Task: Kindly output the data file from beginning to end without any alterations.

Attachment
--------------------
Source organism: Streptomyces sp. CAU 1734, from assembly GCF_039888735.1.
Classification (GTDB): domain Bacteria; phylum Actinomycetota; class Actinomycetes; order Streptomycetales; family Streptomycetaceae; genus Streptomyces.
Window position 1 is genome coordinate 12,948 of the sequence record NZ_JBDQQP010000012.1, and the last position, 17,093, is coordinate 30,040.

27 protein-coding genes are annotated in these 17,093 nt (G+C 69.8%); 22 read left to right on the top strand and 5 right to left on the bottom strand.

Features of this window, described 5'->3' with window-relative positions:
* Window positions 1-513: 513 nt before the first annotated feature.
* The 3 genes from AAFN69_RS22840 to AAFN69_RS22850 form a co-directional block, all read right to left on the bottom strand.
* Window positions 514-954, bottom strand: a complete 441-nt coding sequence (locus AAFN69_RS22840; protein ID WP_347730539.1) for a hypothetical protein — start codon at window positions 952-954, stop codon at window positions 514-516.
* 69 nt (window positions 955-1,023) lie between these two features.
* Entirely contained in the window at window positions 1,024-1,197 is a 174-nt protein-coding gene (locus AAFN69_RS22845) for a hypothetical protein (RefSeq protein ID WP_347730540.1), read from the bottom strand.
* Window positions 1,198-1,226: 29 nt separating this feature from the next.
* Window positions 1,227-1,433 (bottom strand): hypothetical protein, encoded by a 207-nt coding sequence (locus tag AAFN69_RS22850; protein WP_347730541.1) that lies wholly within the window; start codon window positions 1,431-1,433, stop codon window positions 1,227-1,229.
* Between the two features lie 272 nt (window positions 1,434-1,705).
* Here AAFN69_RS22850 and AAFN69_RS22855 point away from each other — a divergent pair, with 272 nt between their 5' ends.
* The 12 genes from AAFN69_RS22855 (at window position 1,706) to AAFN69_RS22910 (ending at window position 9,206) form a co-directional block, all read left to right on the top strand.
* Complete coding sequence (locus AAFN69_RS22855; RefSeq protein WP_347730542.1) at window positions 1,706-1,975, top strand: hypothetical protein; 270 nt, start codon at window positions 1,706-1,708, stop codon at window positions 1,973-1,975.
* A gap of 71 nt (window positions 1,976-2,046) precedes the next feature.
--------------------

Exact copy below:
Source organism: Streptomyces sp. CAU 1734, from assembly GCF_039888735.1.
Classification (GTDB): domain Bacteria; phylum Actinomycetota; class Actinomycetes; order Streptomycetales; family Streptomycetaceae; genus Streptomyces.
Window position 1 is genome coordinate 12,948 of the sequence record NZ_JBDQQP010000012.1, and the last position, 17,093, is coordinate 30,040.

27 protein-coding genes are annotated in these 17,093 nt (G+C 69.8%); 22 read left to right on the top strand and 5 right to left on the bottom strand.

Features of this window, described 5'->3' with window-relative positions:
* Window positions 1-513: 513 nt before the first annotated feature.
* The 3 genes from AAFN69_RS22840 to AAFN69_RS22850 form a co-directional block, all read right to left on the bottom strand.
* Window positions 514-954, bottom strand: a complete 441-nt coding sequence (locus AAFN69_RS22840; protein ID WP_347730539.1) for a hypothetical protein — start codon at window positions 952-954, stop codon at window positions 514-516.
* 69 nt (window positions 955-1,023) lie between these two features.
* Entirely contained in the window at window positions 1,024-1,197 is a 174-nt protein-coding gene (locus AAFN69_RS22845) for a hypothetical protein (RefSeq protein ID WP_347730540.1), read from the bottom strand.
* Window positions 1,198-1,226: 29 nt separating this feature from the next.
* Window positions 1,227-1,433 (bottom strand): hypothetical protein, encoded by a 207-nt coding sequence (locus tag AAFN69_RS22850; protein WP_347730541.1) that lies wholly within the window; start codon window positions 1,431-1,433, stop codon window positions 1,227-1,229.
* Between the two features lie 272 nt (window positions 1,434-1,705).
* Here AAFN69_RS22850 and AAFN69_RS22855 point away from each other — a divergent pair, with 272 nt between their 5' ends.
* The 12 genes from AAFN69_RS22855 (at window position 1,706) to AAFN69_RS22910 (ending at window position 9,206) form a co-directional block, all read left to right on the top strand.
* Complete coding sequence (locus AAFN69_RS22855; RefSeq protein WP_347730542.1) at window positions 1,706-1,975, top strand: hypothetical protein; 270 nt, start codon at window positions 1,706-1,708, stop codon at window positions 1,973-1,975.
* A gap of 71 nt (window positions 1,976-2,046) precedes the next feature.